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Children Interacting at the Dallas Aquarium
© Robert Cabello, Dallas Zoological Society

The Dallas Aquarium at Fair Park

Written by Jeff Heath
The Dallas Aquarium at Fair Park is a must for all visiting the Dallas area. The Art Deco building that houses the museum is a feature of fascinating architecture of its own. The Aquarium is located in the original Art Deco building that first opened to the public in 1936. Today the Aquarium offers more than 5,000 aquatic creatures. The Dallas Aquarium also participates in a number of national and international conservation and research projects and is a leader in the breeding of the endangered Texas blind salamander and of
several desert fishes that are already extinct in nature.

Key Exhibits at the Dallas Aquarium

The Amazon Flooded Forest exhibit showcases 25 species of fish from the Amazon River. The World of Aquatic Diversity features some 28 displays of unusual and bizarre varieties of salt-water and fresh-water species including nearly invisible glass catfish, upside down jellyfish and walking batfish. The Aquarium has daily fish feedings and live scuba demonstrations on the weekends. Some of the aquatic animals that are on display include a snapping turtle that weights 135
Lionfish in the Dallas Aquarium at Fair Park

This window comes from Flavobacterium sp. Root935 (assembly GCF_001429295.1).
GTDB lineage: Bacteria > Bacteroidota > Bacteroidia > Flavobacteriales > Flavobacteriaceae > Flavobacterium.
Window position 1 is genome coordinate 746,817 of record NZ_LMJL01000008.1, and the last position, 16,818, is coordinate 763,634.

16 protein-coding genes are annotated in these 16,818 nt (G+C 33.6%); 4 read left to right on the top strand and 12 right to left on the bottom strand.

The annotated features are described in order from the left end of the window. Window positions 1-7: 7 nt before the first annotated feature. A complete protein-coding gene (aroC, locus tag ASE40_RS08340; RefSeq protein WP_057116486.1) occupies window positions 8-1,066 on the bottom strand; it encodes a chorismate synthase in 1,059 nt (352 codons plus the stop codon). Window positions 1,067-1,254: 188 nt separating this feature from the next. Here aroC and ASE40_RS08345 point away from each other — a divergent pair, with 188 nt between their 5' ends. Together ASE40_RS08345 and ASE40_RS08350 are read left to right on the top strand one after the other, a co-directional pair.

© Robert Cabello, Dallas Zoological Society
pounds, venomous lionfish, a 5-foot long electric eel, a 6-foot alligator, gar plus piranha, jellyfish and a giant Pacific octopus among others.

Scuba Diver Demonstration

Fish feedings and educational talks are scheduled for 2:30 p.m.every day except Monday at the Dallas Aquarium. A scuba diver gives a demonstration and talk each day. The clownfish is a featured specie. This extremely colorful fish lives safely among the poisonous tentacles of the anemone and even protects the plants from potential threats. The batfish is a bizarre creature with a nose like Pinocchio's which hovers over the sand. With its warty skin, it looks more like
a shorn sheep than a fish. This is the shortnose batfish, Ogcocephalus nasutus, a shy creature found in shallow waters. There are about 60 batfish species, some living in diveable depths, others thriving on the edge of the ocean and usually half that size, leads a secretive life in sand and mud and has adapted itself to get the best from its environment. Its grotesque body is flat and broad, with a long, slender tail and a small mouth. Its gills with relatively small pores, located not behind the head but behind the arm-like pectoral
Dallas Aquarium at Fair Park
© Cathy Burkey, Dallas Zoological Society
fins. You may experience these fascinating creatures and their relationships when you visit the Dallas Aquarium.
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Last Updated: September 23, 2015